The UAE’s national airlines and Abu Dhabi-owned Eithad Airways has issued a US dollar-denominated Sukuk facility worth US$600 million, touted as the world’s first ‘transition’ Sukuk and also the first sustainability-linked financing in the global aviation industry, structured under a transition finance framework.
Proceeds from the issuance will be used by Etihad to raise capital focused on gradually switching to greener, more environmentally sustainable operations. The carrier plans to use more fuel-efficient planes and eliminate single-use plastic, aiming to cut its 2019 carbon emissions level by 50% by 2035 and achieve net zero carbon emissions by 2050.
“This follows the first aviation financing linked to the United Nations Sustainable Development Goals raised in December 2019, further confirming Etihad’s role as an industry leader in sustainable finance,” the company said.
Transition bonds or Sukuk are typically targeted at industries with high greenhouse gas emissions, including aviation, energy, shipping and steel and cement manufacturing. “Sustainability and responsible climate action are the most significant challenges facing the aviation industry,” Adam Boukadida, CFO of Etihad Aviation Group, said, adding: “By issuing a sustainability-linked Sukuk, Etihad is voluntarily adding to its existing commitments under CORSIA, and also committing to reduce carbon emissions intensity by over 20% from the 2017 baseline.”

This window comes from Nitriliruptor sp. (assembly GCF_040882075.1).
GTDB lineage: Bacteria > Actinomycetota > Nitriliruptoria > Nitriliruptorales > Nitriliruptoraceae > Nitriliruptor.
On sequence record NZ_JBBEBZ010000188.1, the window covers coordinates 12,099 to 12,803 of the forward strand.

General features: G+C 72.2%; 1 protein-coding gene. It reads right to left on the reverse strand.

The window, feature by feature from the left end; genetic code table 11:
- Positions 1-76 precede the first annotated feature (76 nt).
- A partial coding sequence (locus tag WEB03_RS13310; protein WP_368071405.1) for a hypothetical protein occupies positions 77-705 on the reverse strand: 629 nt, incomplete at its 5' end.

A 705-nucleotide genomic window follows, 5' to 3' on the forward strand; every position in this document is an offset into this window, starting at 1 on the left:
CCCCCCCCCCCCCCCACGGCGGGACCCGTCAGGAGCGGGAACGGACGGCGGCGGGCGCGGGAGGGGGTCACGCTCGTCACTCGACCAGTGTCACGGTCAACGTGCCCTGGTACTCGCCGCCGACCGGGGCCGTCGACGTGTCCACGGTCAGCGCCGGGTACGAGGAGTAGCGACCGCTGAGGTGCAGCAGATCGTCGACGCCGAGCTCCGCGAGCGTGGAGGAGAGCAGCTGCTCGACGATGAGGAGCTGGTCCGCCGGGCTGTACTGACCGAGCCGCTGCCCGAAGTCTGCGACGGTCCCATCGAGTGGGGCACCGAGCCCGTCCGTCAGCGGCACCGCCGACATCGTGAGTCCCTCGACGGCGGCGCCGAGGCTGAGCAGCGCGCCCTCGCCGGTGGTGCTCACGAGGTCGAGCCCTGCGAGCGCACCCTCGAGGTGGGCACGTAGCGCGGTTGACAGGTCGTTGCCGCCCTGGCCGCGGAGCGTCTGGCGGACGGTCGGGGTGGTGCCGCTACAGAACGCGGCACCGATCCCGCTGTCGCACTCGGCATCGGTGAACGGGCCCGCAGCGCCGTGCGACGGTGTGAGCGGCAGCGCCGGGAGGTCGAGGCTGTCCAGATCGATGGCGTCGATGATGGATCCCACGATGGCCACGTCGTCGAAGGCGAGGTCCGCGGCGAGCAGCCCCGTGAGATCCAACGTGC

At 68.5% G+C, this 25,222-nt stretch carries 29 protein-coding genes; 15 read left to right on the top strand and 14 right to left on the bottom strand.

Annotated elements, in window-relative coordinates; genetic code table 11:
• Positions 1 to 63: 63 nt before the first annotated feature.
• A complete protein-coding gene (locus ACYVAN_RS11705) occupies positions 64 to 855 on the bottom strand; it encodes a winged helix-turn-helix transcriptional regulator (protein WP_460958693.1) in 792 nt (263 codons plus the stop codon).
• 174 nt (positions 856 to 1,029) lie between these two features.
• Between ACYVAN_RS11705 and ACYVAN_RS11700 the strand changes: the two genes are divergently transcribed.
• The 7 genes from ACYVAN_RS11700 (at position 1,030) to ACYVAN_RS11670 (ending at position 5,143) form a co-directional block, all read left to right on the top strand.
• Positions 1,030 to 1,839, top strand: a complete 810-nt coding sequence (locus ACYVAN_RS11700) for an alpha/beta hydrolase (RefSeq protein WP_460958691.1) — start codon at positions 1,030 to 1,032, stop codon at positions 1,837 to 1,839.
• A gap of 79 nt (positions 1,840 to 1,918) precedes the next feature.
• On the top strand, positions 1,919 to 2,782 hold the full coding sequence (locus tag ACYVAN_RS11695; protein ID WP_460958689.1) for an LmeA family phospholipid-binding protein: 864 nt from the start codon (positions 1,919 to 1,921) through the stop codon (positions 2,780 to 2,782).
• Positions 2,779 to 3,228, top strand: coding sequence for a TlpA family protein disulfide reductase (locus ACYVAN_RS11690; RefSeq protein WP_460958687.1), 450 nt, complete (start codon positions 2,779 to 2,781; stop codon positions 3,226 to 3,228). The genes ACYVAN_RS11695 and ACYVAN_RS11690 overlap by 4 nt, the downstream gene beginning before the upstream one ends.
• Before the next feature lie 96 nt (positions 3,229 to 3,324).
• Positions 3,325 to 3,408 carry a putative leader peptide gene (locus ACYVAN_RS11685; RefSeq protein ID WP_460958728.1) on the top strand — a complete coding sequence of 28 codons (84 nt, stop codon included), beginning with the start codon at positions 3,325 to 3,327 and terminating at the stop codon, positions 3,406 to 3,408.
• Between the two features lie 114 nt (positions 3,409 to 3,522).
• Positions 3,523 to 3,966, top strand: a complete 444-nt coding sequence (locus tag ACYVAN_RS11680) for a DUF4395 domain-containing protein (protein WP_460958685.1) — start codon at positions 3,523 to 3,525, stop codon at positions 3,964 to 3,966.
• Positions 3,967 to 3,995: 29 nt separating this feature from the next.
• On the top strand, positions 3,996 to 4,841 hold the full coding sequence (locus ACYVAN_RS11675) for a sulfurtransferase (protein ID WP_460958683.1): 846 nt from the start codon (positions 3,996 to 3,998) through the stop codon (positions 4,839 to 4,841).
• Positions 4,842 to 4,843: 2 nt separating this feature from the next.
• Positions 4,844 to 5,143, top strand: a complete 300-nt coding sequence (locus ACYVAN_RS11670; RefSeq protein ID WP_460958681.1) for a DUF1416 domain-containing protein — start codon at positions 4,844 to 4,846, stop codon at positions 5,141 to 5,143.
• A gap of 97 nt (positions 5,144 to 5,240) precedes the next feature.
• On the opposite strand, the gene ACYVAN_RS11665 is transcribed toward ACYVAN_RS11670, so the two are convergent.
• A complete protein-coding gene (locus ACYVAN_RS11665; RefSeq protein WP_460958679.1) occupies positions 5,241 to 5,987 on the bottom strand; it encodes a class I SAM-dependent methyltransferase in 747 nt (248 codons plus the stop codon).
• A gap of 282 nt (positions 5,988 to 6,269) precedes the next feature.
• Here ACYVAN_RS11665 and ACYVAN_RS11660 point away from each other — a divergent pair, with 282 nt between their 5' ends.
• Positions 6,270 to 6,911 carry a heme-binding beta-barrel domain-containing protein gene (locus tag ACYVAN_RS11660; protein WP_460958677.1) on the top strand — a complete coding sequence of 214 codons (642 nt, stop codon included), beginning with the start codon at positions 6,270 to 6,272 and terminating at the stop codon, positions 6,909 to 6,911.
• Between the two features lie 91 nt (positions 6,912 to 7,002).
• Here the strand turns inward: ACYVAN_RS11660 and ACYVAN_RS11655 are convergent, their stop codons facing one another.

Etihad will be conducting research and development into sustainable aviation fuel, and has committed to paying a penalty in the form of carbon offsets should it fail to meet its short-term target of reducing the carbon intensity of its passenger fleet.
HSBC, which acted as the joint global coordinator with Standard Chartered, was also the joint sustainability structuring agent on the deal, which comes only weeks after the bank had announced an ambitious strategy to help drive the transition to a net zero economy.
“Many industries, including airlines, need to undertake complex and gradual transformations to reduce their carbon emissions, and the financial sector has a responsibility to help them,” Ali Taufeeq, the director of HSBC’s Middle East Debt Capital Markets division, said.
Etihad Airways last issued Sukuk in 2016 — a US$1.5 billion facility maturing on the 30th November 2021. The successful issuance of the transition Sukuk has secured US$300 million in early repayment for the company’s outstanding facility.
|Etihad Airways’s Sukuk
29th October 2020
|Mode of issue
|Joint global coordinators/joint sustainability structuring agents
|HSBC, Standard Chartered
|Joint lead managers and bookrunners
|Abu Dhabi Islamic Bank, Dubai Islamic Bank, Emirates NBD Capital, First Abu Dhabi Bank, HSBC, Standard Chartered
|Joint lead manager
|Abu Dhabi Commercial Bank